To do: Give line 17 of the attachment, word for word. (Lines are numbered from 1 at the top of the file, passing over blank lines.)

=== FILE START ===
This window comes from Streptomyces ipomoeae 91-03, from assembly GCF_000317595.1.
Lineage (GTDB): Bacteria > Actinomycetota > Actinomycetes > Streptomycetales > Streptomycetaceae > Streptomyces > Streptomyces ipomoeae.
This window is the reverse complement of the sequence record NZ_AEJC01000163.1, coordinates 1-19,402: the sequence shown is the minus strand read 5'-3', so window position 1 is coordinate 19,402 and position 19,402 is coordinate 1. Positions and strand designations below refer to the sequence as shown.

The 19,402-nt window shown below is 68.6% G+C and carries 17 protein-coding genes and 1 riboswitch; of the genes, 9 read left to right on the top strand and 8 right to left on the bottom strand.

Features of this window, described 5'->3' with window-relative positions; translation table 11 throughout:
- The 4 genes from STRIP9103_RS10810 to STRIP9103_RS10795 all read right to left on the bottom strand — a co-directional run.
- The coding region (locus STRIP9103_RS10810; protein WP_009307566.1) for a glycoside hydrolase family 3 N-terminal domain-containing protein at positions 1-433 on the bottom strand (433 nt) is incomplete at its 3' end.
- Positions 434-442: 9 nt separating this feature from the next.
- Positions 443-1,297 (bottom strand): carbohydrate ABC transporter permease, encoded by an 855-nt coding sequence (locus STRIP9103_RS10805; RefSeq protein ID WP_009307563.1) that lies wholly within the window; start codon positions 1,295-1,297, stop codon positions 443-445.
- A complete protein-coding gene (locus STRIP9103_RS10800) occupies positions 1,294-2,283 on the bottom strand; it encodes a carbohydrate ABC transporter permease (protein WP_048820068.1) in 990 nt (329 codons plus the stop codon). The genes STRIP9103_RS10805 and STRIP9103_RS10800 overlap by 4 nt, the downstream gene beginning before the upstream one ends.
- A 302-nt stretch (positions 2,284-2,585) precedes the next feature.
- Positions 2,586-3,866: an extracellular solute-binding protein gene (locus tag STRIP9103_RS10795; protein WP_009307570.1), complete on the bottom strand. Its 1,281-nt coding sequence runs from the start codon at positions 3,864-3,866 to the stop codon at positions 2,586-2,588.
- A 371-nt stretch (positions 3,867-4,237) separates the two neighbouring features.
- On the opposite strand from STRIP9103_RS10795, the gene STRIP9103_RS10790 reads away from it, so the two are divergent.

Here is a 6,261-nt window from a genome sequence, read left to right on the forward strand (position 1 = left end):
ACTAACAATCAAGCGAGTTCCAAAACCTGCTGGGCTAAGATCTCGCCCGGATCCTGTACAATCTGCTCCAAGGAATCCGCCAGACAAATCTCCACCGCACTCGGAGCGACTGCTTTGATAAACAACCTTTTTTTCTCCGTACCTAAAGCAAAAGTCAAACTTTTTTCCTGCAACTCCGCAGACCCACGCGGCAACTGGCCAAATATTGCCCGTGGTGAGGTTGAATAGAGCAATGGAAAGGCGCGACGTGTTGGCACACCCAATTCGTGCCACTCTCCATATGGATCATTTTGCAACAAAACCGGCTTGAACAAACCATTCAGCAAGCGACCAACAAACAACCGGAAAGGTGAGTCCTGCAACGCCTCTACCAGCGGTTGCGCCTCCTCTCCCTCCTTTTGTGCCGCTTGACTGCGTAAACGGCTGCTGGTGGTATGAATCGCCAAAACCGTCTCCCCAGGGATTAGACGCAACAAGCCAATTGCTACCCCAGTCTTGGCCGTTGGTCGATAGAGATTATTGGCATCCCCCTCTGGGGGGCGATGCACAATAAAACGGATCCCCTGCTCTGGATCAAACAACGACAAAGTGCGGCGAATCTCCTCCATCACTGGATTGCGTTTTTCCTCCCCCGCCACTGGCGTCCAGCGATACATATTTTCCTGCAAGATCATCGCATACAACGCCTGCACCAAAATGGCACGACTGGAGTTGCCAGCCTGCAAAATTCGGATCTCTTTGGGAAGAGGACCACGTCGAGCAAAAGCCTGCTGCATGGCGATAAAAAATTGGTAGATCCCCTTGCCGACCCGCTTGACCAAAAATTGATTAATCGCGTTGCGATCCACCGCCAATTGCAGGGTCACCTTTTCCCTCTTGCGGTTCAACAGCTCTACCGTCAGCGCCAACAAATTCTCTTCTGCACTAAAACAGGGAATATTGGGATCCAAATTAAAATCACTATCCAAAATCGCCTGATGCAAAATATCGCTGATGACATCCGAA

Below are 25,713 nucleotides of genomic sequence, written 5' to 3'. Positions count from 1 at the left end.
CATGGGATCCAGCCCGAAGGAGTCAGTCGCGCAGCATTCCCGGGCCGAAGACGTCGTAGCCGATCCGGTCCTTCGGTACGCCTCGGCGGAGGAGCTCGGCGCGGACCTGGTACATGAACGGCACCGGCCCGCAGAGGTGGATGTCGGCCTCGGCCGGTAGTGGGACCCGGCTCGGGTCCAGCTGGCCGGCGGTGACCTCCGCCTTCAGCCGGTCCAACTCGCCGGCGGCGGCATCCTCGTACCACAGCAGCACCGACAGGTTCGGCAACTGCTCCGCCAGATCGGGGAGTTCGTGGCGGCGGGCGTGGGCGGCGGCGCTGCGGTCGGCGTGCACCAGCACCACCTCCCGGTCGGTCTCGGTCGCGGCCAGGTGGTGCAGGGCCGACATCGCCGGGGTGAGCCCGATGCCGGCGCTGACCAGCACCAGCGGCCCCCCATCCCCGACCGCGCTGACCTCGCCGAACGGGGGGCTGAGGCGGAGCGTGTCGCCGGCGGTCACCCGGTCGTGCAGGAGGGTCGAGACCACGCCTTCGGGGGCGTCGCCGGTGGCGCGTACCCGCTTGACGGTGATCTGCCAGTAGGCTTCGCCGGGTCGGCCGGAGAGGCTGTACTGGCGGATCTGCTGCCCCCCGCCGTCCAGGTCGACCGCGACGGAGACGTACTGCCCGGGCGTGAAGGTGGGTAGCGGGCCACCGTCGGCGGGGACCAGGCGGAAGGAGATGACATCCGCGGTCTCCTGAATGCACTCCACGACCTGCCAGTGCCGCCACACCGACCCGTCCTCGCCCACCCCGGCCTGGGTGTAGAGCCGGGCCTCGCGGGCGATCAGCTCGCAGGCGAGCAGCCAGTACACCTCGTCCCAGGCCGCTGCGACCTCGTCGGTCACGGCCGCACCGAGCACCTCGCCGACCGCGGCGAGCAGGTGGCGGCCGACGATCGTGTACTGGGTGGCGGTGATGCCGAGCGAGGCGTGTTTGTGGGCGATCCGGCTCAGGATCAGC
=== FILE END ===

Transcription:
Below are 25,713 nucleotides of genomic sequence, written 5' to 3'. Positions count from 1 at the left end.